We define self-control as the ability to control our own impulses, feelings, emotions and actions. Life is all about how good we are at defining our desires and the courses of action in following through with them. To make ourselves better people, we must actively develop our self-control. For the scope of this article, we’ll break it down into health, money, relationships, and success. Continue reading
I’ve always been a goal setter. Even from an early age I would put together a list of things I wanted or experiences to try. I really enjoy the art of self-examination in almost all facets of life. Gurus like to expound upon the necessitation of creating goals and striving for the impossible. But what happens when you reach the basic ones? Sure, you could rinse and repeat, but where does it actually get us? Does it make us happier? Does more achievement, stuff, or money bring us any closer to contentment? Or does the very nature of our marketing-consumer driven economy suggest that there is always something slightly better?
I see it happen in the mirror. My life is pretty awesome. I have a wonderful wife, beautiful and intelligent kids, a paid off home, a new car, a fancy education, and a nice job. We live in a safe and peaceful county and we have the ability to spend time with close friends and family- even travel the world if we’d like. On paper, most of us have it all. In fact, I would venture to stay that most SE readers are pretty well positioned too. But, despite all of our blessings, contentment can still be elusive. A fancier house, a better school, a bigger or a prettier something. Even a few more dollars on the balance sheet. No matter where we are, there always seems to be something slightly shinier, just a little out of reach. Discontentment (even among the well off) reigns. Continue reading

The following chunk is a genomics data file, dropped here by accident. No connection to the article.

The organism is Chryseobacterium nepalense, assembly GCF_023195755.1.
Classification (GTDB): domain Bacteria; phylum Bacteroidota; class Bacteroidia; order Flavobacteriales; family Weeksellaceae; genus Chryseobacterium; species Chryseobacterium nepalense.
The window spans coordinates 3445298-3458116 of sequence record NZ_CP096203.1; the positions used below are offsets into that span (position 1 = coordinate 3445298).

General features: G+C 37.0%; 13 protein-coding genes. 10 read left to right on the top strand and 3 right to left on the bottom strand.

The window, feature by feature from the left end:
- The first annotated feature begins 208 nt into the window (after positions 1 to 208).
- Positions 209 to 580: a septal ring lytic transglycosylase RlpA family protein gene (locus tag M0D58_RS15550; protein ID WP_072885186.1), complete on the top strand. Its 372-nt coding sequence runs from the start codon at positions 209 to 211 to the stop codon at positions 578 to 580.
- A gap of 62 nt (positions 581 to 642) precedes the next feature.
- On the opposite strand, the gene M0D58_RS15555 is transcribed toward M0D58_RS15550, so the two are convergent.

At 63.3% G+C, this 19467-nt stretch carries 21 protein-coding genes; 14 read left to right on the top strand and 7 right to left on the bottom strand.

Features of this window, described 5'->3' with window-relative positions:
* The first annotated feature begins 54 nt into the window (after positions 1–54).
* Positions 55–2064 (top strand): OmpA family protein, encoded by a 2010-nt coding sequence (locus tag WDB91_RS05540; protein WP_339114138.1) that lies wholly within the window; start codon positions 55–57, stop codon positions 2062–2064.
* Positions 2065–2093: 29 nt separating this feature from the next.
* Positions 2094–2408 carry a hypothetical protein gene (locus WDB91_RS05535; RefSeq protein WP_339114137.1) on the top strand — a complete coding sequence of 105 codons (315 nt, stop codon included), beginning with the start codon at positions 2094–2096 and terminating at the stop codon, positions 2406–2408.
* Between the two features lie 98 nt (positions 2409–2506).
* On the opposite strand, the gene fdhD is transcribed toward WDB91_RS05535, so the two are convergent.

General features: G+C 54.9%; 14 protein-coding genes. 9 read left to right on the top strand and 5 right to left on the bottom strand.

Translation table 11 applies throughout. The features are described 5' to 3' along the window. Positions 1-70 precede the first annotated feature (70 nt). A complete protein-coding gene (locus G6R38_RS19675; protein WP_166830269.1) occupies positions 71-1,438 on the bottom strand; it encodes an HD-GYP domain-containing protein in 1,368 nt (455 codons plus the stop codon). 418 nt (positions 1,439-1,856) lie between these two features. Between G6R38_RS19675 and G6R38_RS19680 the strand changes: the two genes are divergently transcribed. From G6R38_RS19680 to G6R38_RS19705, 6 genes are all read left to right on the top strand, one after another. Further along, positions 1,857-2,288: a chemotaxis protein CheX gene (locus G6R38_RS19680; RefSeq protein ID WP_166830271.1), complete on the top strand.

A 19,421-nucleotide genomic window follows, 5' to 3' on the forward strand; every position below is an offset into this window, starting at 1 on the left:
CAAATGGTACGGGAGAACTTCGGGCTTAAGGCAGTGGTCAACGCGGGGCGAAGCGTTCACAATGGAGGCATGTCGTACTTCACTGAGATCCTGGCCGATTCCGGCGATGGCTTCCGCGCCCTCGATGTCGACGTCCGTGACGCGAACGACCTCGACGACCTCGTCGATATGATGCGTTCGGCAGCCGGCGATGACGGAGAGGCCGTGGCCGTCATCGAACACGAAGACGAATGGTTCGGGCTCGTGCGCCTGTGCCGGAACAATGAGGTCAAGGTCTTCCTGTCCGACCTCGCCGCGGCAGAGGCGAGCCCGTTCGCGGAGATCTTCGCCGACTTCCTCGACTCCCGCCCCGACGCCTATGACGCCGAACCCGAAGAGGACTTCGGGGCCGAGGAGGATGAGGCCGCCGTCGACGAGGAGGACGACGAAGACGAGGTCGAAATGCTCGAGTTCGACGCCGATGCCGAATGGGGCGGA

We’ve all read that crazy teaser of a story about the rich millionaire athlete that made a fortune only to blow it all and be completely broke a few years after they finish playing their sport of choice. The Mike Tysons of the world who earn $300 Million just to end up bankrupt one year into “retirement”. There is something sadistic and intriguing about the unwise financial choices others make. It certainly becomes story-worthy when the numbers are in the millions.
However, as much as we prefer not to admit it, we all have a little broke millionaire athlete in us. In fact, we tend to make the same money mistakes without the media spotlight or the spectacular meltdowns of well known celebrities. So, why are we just like the millionaire athletes that go broke? Do we make the same money mistakes as the ultra rich? Continue reading